Three Guidelines for Better Communication

Three Guidelines for Better Communication

September 21

I know. I said communication. Don’t fall asleep.

It’s a big word, one that brings up memories of boring general-level classes in school, but in truth it’s a bedrock of human culture. We communicate every day in a thousand different ways and the ways in which we communicate determine how others interact with us and how successful we are. You communicate when you talk to a client. You communicate when you send an email. You communicate when you’re in a bad mood and you sit in your office with your door closed and a thundercloud on your face. You communicate when you make a disaster recovery plan and you certainly communicate when a disaster actually happens (even if its only in four-letter words).

I’ve been reading some articles recently on product development and realized that when you’re creating a new product, or a new service offering, you’re communicating too.

So even if it sounds boring, communication is crucial to your business. The way you interact with your customers is the key to your success.

With so many different kinds of communication, however, how can you possibly hone your skills to be more effective? Sure, you can take writing classes, but what does that have to do with product development, or refining your people skills? Since you’re reading this, you’re probably in the IT industry somewhere and you probably don’t have time to really learn about that kind of stuff, so what are you to do?

The other day, I was invited to speak to a pack of cub scouts who were working on their communications badge. I don’t know if you’ve ever had to explain a broad, complicated idea like “communication” to a bunch of ten-year olds, but doing so gave me an opportunity to think about what communication is, to distill it into a form that covered all its myriad applications. Here then are three guidelines (not rules) to improving all of your communications, regardless of format.

1. Respect your audience

I presented this guideline tactically when speaking to the boys in it’s trimmed down form of “Don’t talk when I’m talking.” Before any good communication can take place between you and your customers (or your employees or your boss or your family) you need to respect them. They don’t want to be barked at. They don’t want to feel dirty when you’re done giving them a sales pitch. They don’t want to be talked down to. They don’t want to feel like you’re adding features just to rip them off.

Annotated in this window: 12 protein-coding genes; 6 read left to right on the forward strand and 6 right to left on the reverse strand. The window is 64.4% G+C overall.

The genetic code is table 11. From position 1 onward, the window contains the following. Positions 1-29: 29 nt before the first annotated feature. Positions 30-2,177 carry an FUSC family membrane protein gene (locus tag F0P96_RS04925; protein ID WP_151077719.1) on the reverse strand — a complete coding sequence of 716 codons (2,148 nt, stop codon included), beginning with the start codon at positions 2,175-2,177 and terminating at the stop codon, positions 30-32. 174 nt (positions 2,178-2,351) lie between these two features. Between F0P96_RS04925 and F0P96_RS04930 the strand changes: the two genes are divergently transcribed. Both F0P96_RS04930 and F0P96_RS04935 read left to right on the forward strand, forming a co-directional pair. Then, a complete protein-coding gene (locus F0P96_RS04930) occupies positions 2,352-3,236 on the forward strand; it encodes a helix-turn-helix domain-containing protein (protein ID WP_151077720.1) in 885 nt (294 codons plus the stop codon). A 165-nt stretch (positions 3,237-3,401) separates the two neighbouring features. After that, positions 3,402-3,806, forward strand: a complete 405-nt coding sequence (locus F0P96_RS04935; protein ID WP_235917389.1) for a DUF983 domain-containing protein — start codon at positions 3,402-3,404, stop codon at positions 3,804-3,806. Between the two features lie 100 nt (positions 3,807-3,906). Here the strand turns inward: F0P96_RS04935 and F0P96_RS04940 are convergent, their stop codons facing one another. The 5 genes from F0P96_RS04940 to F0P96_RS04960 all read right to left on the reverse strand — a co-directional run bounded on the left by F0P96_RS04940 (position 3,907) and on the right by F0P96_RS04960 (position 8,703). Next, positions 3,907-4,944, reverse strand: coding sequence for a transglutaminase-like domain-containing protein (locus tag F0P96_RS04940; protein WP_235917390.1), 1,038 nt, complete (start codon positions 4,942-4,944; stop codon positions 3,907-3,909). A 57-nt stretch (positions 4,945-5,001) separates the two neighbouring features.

Before any communication has occurred, it’s a good time to apply the Golden Rule. Think about how you want to be treated, talked to, communicated with, and then communicate that way with others.

2. Understand your audience

The whole point of communication is to unify two or more participants who have completely disparate points of view. This means you can’t communicate effectively without at least trying to understand the person or people you’re communicating with.

The first part of this is trying to figure out what you and your audience have in common. Building your communication on common ground is a great way to communicate better, but in order to do that, you need to have some idea who your audience is and what they want. A lot of this comes from “putting yourself in their shoes” and from making a concerted effort to get to know them.

But just as a major part of good communication is establishing a common base that all parties can relate to, it’s equally important to acknowledge the differences.

One of the most interesting things I learned about product development from this paper by the Silicon Valley Product Group is an example of this:

 An all-too-common mistake, especially in high-tech companies, is to assume that if you like your product, then your customers will too.

Assuming that you are in the business of building real products [or services] that large numbers of real people will use, it is critical to realize from the outset that there is a world of difference between those of us that build products and those that buy these products and try to use them every day.